Anxiety disorders are the most common mental illness in the USA, affecting 40 million people. That’s 18% of the population. Animals, too, are affected by anxiety. Animals are also susceptible to anxiety.
Anxiety is one of the most prevalent psychological conditions seen in cats. So, what are the leading causes of anxiety in cats? And more importantly, how helpful is CBD for cats anxiety symptoms and what are the treatment options? Keep reading to find out.
How Common Is Anxiety Among Cats?
Anxiety is the most frequently encountered psychological issue in cats. It can manifest as excessive vocalization, elimination outside the litter box, aggression, or avoidance. In a study of 2,335 cats, it was found that 16.4% of them suffered from anxiety. This data makes anxiety one of the most commonplace psychological problems seen in cats.
Common Symptom of Anxiety in Cats
There are several common symptoms of anxiety in cats. These include:
–Excessive Vocalization: This can manifest as meowing, yowling, or howling.
–Elimination Outside the Litter Box: This is usually due to stress and anxiety. Cats may urinate or feces outside the litter box to relieve tension.
–Aggression: Aggressive behavior is often a result of anxiety. Cats may lash out to protect themselves from perceived threats.
–Avoidance: Avoidant behavior is another common symptom of anxiety. Cats may hide or refuse to interact with other people or animals.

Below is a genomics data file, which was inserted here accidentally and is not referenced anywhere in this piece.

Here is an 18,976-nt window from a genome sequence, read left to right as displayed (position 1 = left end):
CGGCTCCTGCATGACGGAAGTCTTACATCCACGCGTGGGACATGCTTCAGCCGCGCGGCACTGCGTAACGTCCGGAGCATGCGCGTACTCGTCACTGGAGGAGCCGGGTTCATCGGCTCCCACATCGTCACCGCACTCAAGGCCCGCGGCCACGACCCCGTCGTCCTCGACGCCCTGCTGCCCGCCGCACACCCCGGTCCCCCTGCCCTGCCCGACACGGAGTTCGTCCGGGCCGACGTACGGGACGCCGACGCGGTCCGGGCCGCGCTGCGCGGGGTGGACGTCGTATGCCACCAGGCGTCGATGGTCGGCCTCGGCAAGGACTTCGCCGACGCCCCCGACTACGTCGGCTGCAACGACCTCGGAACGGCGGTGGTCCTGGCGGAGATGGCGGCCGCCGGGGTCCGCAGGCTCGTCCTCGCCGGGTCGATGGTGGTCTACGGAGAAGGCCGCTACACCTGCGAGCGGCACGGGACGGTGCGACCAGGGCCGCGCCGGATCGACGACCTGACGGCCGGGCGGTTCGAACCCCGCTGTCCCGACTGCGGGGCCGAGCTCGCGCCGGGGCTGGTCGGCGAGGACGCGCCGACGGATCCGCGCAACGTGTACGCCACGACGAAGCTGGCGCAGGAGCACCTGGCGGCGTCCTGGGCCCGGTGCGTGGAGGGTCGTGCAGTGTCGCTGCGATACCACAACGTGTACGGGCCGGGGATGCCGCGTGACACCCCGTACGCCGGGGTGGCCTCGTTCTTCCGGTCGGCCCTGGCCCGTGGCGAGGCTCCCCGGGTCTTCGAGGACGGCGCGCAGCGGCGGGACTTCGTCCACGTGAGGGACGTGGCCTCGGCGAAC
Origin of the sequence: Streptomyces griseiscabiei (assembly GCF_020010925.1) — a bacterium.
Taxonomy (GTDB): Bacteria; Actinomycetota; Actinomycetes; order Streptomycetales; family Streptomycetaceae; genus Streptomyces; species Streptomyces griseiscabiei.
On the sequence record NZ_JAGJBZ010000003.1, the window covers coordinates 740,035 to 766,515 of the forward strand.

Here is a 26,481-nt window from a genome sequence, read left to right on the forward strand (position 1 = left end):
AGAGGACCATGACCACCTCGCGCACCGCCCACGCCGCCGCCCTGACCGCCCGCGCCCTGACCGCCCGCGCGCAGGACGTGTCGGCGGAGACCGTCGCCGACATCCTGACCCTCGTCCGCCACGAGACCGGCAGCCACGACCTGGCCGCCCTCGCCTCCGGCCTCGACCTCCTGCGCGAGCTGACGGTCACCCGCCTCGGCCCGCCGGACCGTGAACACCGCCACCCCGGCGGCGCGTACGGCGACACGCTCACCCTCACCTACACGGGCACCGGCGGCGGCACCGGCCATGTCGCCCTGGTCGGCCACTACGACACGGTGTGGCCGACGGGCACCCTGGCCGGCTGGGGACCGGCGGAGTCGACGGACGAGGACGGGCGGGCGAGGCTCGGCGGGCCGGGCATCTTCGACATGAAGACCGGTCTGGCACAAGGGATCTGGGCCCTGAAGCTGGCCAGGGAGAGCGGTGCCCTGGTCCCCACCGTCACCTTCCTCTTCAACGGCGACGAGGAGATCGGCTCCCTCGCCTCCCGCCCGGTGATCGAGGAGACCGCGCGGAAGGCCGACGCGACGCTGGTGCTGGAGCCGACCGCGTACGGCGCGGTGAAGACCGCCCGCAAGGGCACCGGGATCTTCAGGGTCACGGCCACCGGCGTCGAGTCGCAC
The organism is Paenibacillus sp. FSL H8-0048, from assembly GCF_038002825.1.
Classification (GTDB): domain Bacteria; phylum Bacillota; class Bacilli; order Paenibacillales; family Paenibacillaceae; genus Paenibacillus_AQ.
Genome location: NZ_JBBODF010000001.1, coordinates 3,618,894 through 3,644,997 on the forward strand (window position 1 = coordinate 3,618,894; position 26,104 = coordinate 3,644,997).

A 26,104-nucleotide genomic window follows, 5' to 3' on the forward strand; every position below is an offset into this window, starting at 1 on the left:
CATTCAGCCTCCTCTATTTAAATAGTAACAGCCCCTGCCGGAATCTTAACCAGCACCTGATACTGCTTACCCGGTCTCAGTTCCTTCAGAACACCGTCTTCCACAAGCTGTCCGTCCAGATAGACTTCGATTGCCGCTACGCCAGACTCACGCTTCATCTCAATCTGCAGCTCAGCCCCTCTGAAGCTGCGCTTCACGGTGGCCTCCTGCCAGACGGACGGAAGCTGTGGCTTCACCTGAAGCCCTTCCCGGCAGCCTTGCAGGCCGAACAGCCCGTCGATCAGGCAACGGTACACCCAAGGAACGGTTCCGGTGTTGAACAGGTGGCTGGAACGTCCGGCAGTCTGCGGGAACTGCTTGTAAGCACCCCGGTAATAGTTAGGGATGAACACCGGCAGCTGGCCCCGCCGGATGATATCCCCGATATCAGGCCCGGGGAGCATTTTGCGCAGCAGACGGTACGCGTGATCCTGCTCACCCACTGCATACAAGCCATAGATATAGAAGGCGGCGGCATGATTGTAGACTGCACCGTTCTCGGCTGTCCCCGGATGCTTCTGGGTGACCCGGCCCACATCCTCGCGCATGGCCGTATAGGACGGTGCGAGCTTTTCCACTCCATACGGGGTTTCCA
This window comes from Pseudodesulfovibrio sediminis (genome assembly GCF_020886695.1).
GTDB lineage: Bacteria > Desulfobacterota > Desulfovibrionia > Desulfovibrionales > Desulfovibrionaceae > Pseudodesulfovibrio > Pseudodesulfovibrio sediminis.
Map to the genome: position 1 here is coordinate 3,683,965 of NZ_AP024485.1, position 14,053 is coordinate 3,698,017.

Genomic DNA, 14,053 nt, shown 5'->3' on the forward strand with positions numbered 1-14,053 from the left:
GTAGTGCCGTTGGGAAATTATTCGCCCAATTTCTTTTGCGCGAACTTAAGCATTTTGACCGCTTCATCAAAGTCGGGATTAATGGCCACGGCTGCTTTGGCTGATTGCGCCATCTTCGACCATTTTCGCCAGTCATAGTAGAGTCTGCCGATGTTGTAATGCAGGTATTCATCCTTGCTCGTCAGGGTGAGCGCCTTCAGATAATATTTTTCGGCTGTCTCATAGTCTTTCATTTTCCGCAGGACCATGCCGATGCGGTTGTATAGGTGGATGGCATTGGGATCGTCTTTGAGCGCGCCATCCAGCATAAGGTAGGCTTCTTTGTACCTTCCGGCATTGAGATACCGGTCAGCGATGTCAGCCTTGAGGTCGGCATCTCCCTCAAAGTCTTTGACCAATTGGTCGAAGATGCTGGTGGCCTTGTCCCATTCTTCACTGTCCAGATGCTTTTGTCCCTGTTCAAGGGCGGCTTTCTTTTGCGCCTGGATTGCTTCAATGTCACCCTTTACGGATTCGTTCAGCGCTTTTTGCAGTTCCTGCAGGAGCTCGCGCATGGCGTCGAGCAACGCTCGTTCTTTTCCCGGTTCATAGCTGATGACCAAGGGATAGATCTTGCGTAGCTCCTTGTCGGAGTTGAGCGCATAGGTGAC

If your cat is showing any of these signs, it’s critical to visit the doctor immediately. You can begin looking for treatment options for your cat once you’ve ruled out a medical cause.
What Are the Primary Causes of Anxiety in Cats?
Various factors can contribute to anxiety in cats. The most common include:
- Genetic disposition
Some cats are more anxious than others. If your cat has a family history of anxiety, it’s more likely to have it. This may be due to genetics or because of the cat’s circumstances.
For example, a study of Siamese cats found that those with a particular gene variant were significantly more likely to be anxious than other cats without it.
- Lack of socialization
Cats who lack socialization are also more prone to anxiety. Socialization is essential for all animals, but it’s especially crucial for cats. Kittens who aren’t adequately socialized may become anxious adults.
Make sure your cat has plenty of opportunities to socialize with other cats, whether through play, grooming, or simply spending time together.
- Changes in routine
Cats are creatures of habit, and they appreciate predictability. Any changes in their routine – such as a new pet in the house, a move to a new home, or even just a difference in the furniture – can cause anxiety. If you’re going to make any changes in your cat’s environment, do it slowly and gradually so they can get used to it.
- Life experiences
Some cats may also develop anxiety as a result of traumatic life experiences. This could be anything from being abandoned or neglected to being physically or emotionally abused.